Thousand Oaks mass shooting: 'We will likely never know' motive in Borderline Bar and Grill massacre, report says

THOUSAND OAKS, Calif. (KABC) -- A new report on the deadly mass shooting at the Borderline Bar and Grill in Thousand concludes that "we will likely never know the true motivation behind the attack."

The Ventura County Sheriff's department on Wednesday released an 88-page after action report on the Nov. 7, 2018 attack.

The report does not mention the name of the lone gunman, 28-year-old Ian David Long.

Long did not leave a note or manifesto, and his digital footprint was minimal, according to investigators. He did make a 911 call from inside the bar, but never spoke.

Thirteen people died in the massacre. Among them was Ventura County sheriff's Sgt. Ron Helus, who was fatally struck by friendly fire while responding to the incident.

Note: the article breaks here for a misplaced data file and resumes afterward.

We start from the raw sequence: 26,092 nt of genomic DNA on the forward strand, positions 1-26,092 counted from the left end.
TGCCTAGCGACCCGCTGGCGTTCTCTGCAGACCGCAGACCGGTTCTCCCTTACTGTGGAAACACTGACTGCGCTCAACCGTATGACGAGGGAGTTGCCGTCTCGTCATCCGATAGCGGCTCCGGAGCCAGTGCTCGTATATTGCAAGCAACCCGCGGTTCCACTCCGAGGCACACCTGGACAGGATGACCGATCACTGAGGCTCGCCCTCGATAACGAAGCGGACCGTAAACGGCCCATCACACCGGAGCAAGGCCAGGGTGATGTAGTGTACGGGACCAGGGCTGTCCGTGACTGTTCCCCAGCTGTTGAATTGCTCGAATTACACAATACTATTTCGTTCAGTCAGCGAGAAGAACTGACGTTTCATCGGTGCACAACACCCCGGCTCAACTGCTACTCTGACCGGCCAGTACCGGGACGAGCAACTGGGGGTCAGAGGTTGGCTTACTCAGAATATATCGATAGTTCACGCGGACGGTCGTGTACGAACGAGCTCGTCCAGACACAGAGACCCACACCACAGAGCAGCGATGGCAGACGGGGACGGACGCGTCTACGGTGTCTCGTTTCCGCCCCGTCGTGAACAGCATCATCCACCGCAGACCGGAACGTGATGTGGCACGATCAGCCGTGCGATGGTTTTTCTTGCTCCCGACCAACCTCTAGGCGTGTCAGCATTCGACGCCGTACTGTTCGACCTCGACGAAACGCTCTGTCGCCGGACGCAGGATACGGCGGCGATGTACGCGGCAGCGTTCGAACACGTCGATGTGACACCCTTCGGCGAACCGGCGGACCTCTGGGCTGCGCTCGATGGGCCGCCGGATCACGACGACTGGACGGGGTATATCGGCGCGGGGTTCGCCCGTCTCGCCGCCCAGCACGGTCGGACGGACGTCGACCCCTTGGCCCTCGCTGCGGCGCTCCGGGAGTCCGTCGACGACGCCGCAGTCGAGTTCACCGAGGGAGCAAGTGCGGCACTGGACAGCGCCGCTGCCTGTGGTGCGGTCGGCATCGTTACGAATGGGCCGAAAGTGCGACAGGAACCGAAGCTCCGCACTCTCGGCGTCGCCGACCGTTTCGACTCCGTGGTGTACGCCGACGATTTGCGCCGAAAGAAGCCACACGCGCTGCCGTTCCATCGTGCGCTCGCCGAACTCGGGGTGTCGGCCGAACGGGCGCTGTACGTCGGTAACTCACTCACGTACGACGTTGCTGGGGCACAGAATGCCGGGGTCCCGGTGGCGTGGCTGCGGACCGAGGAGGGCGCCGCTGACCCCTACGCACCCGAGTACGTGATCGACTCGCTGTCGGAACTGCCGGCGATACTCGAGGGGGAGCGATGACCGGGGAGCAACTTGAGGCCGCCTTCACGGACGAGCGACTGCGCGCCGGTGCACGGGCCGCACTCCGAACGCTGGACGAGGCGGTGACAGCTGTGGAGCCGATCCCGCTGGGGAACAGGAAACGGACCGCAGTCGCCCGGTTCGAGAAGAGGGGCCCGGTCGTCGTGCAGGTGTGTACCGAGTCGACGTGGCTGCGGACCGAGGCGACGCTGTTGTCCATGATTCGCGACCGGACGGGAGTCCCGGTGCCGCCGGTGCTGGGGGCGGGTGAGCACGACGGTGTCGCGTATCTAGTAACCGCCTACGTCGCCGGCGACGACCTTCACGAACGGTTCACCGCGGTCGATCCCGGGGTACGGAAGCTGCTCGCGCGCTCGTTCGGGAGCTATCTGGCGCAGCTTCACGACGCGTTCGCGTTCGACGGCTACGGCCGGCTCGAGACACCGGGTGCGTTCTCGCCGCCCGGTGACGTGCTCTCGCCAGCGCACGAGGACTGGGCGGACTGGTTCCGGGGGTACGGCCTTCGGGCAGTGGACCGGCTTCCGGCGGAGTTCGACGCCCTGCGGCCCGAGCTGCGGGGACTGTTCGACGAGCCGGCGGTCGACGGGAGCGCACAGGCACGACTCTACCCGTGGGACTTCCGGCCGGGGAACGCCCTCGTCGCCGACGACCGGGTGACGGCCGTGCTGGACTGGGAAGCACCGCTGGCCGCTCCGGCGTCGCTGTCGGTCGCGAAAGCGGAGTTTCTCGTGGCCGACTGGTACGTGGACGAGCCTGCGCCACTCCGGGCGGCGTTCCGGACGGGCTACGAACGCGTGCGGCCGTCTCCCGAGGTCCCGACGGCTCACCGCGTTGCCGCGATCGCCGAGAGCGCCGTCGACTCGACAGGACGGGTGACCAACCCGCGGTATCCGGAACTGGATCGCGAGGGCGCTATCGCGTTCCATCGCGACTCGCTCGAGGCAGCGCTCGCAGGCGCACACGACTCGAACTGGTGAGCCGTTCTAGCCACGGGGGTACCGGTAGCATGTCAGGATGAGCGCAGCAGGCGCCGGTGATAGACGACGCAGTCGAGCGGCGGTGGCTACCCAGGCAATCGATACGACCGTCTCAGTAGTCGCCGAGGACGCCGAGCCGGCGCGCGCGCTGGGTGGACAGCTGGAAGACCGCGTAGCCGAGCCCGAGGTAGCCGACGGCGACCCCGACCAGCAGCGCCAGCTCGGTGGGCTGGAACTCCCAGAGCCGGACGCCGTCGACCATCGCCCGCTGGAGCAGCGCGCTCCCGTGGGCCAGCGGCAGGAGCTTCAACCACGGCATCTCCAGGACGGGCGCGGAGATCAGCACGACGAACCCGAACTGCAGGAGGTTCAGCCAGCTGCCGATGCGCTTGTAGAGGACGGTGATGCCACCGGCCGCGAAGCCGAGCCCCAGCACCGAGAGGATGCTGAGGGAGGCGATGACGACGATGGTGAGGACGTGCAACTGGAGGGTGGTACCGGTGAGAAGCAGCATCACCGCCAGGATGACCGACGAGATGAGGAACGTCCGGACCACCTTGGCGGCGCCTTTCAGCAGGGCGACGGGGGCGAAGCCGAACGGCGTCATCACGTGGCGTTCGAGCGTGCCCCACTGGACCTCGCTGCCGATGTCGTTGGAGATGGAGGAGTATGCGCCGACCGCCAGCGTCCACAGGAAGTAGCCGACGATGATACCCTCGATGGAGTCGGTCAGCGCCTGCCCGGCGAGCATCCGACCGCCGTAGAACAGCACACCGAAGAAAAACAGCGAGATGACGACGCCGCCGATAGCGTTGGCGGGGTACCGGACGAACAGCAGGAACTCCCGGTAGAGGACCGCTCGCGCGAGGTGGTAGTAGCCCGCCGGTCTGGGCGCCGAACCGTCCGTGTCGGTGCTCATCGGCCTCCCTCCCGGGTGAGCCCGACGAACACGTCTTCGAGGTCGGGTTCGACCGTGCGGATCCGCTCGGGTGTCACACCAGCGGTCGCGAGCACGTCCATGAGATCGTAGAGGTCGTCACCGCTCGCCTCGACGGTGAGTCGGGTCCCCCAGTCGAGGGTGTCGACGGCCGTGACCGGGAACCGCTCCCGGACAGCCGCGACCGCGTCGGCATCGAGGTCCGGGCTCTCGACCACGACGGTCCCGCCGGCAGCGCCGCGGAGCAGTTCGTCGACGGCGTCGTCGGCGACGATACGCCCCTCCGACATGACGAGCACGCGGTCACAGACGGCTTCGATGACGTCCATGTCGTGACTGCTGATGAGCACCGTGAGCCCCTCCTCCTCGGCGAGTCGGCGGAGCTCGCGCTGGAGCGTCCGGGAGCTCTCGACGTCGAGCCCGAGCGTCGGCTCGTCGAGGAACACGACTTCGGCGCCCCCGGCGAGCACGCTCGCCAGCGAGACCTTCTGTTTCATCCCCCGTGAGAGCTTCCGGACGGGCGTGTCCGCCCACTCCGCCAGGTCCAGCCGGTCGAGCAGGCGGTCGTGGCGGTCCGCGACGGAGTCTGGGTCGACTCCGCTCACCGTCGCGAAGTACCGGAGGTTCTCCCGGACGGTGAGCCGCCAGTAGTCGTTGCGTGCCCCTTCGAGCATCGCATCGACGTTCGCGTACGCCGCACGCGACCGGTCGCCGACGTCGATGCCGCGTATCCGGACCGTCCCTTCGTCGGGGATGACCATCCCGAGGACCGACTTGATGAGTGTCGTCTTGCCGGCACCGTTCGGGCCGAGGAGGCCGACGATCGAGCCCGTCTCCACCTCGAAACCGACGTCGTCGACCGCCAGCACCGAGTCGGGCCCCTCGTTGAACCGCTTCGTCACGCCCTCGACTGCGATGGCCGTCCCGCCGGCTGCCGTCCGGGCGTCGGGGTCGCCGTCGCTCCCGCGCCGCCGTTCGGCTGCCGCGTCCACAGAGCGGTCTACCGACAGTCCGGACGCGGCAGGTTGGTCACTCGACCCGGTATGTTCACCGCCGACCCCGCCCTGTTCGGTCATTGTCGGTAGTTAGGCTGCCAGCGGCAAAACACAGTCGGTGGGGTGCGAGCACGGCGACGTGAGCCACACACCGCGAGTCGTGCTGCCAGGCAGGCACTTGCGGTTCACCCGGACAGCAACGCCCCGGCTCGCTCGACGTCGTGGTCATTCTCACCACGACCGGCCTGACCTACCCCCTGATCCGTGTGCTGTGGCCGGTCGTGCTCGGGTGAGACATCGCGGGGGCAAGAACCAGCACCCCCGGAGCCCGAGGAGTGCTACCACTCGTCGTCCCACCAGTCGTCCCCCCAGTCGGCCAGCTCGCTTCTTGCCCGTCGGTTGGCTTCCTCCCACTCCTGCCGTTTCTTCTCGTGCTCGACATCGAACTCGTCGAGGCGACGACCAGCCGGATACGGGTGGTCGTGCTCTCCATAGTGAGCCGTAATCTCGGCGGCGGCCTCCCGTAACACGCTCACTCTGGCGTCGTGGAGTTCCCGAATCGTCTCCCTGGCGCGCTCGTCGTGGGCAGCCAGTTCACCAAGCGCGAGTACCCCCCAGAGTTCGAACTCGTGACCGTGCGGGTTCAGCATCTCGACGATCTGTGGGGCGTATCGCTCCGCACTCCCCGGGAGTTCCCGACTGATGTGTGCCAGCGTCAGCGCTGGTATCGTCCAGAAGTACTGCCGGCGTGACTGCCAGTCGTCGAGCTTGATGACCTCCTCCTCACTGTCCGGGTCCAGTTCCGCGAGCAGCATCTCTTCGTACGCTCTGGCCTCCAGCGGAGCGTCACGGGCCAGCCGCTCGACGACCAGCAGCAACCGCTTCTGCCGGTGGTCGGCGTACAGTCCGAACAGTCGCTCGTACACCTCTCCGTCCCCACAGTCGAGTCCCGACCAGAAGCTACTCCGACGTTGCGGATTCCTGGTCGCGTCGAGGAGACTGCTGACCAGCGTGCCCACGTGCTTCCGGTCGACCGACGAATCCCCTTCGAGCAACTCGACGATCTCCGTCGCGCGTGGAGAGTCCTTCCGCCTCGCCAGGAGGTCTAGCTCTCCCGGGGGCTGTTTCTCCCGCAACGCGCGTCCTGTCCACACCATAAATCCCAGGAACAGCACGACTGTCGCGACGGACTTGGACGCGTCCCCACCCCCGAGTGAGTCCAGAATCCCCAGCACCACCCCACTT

Newly released video sheds light on timeline of Thousand Oaks mass shooting
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An analysis finds two officers acted lawfully when they fired their weapons as they responded to the mass shooting at the Borderline Bar and Grill in Thousand Oaks in 2018.

The report outlines communication difficulties in the immediate aftermath of the shooting, with too much traffic on police radios making "officer down" calls impossible to hear.

Long, who fired a total of 61 rounds, took his own life inside the establishment.

The report says Long was a U.S. Marine Corps veteran who served in Afghanistan and had been apparently suffering from post-traumatic stress disorder.
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